Why the YouTube/Viacom Suit Really Matters
News pages this week were filled with news that YouTube's closest partner, CBS owner Viacom, had turned on the video sharing site -- putting its foot down in a $1-billion lawsuit over the cutesy way it has avoided responsibility for all the unauthorized content filling its pages.
In the process, Viacom is challenging two important ideas championed by YouTube that symbolize how digital media is totaly destabilizing more conventional media systems.
Number 1: That media content should be freely available to users whenever they want it. The problem with this approach is that it costs money to create content, and when those who create it don't get paid, they won't be creating content for long.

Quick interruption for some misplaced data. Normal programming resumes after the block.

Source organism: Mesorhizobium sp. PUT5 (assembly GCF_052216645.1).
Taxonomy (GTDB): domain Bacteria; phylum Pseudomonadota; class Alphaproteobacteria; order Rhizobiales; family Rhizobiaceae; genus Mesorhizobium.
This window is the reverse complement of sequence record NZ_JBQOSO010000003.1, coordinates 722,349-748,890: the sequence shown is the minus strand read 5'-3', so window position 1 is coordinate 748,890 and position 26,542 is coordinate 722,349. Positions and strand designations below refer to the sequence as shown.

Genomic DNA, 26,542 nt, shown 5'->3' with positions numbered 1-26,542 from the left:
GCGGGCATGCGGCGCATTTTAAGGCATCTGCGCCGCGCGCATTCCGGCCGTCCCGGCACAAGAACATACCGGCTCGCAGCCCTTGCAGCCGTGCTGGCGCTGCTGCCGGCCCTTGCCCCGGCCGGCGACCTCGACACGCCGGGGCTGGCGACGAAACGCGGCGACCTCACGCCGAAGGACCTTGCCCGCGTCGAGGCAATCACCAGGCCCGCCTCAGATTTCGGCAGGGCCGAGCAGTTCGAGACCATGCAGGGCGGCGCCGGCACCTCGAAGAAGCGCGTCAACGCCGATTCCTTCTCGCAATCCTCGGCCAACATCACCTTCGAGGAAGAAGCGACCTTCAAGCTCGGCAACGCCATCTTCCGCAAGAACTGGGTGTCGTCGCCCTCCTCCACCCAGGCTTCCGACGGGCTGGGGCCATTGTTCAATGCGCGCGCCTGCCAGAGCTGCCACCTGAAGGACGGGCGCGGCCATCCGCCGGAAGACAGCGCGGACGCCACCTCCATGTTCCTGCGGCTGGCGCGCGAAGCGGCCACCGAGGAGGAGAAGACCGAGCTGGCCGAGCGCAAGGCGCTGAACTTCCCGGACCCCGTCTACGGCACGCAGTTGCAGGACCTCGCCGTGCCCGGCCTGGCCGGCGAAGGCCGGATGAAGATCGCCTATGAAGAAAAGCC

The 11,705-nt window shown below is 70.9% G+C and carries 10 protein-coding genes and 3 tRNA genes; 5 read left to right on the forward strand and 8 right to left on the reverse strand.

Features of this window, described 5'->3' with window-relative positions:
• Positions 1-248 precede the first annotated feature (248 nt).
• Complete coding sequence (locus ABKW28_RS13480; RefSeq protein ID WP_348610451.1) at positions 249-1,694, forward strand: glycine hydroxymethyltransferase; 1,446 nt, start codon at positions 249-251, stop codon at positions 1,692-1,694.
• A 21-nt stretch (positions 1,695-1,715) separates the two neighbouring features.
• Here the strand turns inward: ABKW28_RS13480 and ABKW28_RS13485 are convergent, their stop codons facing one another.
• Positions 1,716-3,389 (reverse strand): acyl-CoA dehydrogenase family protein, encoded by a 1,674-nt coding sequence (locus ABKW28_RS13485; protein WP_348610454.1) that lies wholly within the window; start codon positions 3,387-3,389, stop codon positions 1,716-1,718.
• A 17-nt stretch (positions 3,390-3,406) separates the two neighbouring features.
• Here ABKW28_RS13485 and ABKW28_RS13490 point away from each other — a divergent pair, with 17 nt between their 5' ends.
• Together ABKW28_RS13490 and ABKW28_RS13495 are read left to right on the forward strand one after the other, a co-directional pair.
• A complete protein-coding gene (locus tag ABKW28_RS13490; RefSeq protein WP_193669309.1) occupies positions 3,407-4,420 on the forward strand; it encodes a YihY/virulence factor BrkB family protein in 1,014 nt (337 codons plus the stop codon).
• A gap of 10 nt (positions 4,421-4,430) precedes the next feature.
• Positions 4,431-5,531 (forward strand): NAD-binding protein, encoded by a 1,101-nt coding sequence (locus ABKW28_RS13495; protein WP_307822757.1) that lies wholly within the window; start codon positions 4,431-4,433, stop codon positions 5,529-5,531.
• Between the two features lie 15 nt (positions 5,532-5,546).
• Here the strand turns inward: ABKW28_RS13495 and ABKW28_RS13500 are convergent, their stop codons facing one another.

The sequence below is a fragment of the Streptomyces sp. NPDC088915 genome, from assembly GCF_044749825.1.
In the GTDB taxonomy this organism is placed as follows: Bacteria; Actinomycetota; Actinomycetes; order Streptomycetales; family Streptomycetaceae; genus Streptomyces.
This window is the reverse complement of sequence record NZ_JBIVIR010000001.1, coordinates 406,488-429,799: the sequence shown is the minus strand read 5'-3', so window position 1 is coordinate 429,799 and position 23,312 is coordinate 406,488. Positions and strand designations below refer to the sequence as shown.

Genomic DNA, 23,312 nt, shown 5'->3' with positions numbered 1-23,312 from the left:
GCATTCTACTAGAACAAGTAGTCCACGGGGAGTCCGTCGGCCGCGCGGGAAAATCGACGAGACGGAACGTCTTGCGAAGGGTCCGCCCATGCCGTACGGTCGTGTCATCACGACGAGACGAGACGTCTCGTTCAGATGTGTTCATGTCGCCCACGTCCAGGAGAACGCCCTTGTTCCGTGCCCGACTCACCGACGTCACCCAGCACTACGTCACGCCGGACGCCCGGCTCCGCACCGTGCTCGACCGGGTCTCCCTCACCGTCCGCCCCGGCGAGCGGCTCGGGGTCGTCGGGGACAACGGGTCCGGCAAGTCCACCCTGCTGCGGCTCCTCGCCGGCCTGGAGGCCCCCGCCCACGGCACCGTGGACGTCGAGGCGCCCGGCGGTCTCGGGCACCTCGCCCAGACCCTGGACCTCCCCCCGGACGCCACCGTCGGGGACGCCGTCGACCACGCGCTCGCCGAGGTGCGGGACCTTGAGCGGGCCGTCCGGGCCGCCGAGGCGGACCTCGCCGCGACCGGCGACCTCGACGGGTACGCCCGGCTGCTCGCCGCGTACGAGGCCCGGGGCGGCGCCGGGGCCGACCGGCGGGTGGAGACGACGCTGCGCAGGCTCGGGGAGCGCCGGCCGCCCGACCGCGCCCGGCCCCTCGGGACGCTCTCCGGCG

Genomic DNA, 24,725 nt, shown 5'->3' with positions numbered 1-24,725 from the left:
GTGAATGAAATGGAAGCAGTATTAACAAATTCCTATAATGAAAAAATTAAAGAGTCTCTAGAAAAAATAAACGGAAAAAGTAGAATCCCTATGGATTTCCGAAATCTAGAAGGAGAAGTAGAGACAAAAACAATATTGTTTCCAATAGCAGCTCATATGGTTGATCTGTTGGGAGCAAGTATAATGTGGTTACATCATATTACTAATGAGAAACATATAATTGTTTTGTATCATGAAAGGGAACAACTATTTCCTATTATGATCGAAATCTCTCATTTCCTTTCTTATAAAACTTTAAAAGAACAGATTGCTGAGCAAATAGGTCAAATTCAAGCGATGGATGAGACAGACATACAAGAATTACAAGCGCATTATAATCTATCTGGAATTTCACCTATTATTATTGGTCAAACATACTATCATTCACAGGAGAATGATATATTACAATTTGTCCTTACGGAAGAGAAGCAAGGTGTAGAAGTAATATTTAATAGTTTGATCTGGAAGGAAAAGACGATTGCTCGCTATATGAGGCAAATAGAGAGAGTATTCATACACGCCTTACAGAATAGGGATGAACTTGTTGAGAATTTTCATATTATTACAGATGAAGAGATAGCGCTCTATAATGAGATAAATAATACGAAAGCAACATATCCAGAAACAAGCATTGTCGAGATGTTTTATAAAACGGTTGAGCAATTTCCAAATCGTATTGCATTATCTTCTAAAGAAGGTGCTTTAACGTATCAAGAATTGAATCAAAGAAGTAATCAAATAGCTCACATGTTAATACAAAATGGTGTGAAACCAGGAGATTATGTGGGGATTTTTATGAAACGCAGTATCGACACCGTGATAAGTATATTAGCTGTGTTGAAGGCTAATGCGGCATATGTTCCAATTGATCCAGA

YouTube has tried to be cute about this distinction, claiming it will remove content whenever copyright owners complain -- well aware that popular video clips will be uploaded continually by users, and the lag between complaints and removal will ensure users can access all the unauthorized content they want.
Big media companies tolerated this as long as they could -- CBS even had its own channel on the service. But in the end, they realized a simple truth that sunk the music industry: train the audience to believe your content is free, and you'll never get them to pay for it again.
Number 2: That companies which help users pass along copyrighted content for free aren't doing anything wrong. I love the convenience and utility of YouTube as much as the next web surfer, but it -- and many other media sites -- are based on an ethic that is killing media businesses. Somebody has to pay for media content, and the constant devaluing of stuff that takes lots of time and money to develop only dooms the future of the medium.
DEGGANS PunditWatch tonight on Florida This Week:
Look for me tonight on Rob Lorei's WEDU show Florida This Week, discussing election results, voting machine irregularities and the proposed settlements in the death of Martin Lee Anderson.